Russia blocks access to Internet pages promoting new Moscow protest

MOSCOW (Reuters) - Russia has blocked access to several Internet pages promoting what the authorities say is a planned illegal anti-government protest in or near Moscow’s Red Square on Sunday.

The planned demonstration would take place a year before a presidential election and a week after the biggest anti-government protests in years ended in hundreds of arrests, including that of opposition leader Alexei Navalny.

Sunday’s organizers describe themselves online as “young people and ordinary students from Moscow” and say they have nothing to do with Navalny, who is serving out a 15-day jail sentence for his role organizing the March 26 protests.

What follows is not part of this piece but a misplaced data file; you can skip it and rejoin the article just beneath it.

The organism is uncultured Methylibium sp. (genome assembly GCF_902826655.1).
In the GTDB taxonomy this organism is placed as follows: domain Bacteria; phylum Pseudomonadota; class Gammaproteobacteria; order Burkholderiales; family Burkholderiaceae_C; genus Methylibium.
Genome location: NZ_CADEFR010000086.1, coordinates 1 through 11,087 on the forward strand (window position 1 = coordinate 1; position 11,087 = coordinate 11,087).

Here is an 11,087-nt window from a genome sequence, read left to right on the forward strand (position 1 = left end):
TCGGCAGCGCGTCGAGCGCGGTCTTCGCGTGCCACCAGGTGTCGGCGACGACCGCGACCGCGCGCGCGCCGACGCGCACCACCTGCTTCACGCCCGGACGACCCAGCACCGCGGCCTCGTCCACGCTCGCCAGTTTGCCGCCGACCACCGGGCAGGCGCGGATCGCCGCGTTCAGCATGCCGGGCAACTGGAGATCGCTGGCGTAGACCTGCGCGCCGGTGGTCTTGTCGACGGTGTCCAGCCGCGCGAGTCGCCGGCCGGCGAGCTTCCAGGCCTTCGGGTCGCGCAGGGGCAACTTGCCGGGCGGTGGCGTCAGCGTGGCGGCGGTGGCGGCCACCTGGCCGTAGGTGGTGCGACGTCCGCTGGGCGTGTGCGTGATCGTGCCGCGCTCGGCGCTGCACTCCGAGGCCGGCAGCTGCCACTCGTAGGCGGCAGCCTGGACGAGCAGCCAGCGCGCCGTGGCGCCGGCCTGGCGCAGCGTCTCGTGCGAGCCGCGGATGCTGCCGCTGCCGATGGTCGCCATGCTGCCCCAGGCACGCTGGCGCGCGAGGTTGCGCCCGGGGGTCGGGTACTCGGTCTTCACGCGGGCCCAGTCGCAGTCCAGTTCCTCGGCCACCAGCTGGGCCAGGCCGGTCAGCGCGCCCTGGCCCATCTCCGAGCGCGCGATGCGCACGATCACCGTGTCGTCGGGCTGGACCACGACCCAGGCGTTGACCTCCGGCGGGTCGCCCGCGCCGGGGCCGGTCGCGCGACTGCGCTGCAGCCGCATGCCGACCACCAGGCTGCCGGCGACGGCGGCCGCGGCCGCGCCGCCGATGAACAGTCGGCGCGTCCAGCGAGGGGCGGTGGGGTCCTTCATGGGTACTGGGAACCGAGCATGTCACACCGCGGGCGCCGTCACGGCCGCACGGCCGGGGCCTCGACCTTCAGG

As of Friday afternoon, around 2,000 people had signed up online to attend the student protest, which in the authorities’ eyes is illegal because its organizers did not seek permission beforehand or agree the venue and timing with them.

A copy of what appeared to be an authentic letter from the prosecutor general’s office to the country’s communications regulator, Roskomnadzor, was leaked online on Friday asking for access to five Internet pages to be blocked, saying they amounted to calls for “mass disorder” and “extremist activity”.

Three of those five pages were blocked on Friday afternoon.

The prosecutor general’s office was not immediately available for comment, but its press service confirmed to the TASS news agency it had asked for access to several pages to be blocked because they were advocating illegal protests in Moscow and “in large cities” on April 2.

Roskomdadzor was not immediately available to comment.

President Vladimir Putin, who is expected to run for what would be a fourth term next year, spoke out against the protests on Thursday, saying that anyone who broke the law should be punished.

Reporting by Andrew Osborn and Maria Tsvetkova; Editing by Jack Stubbs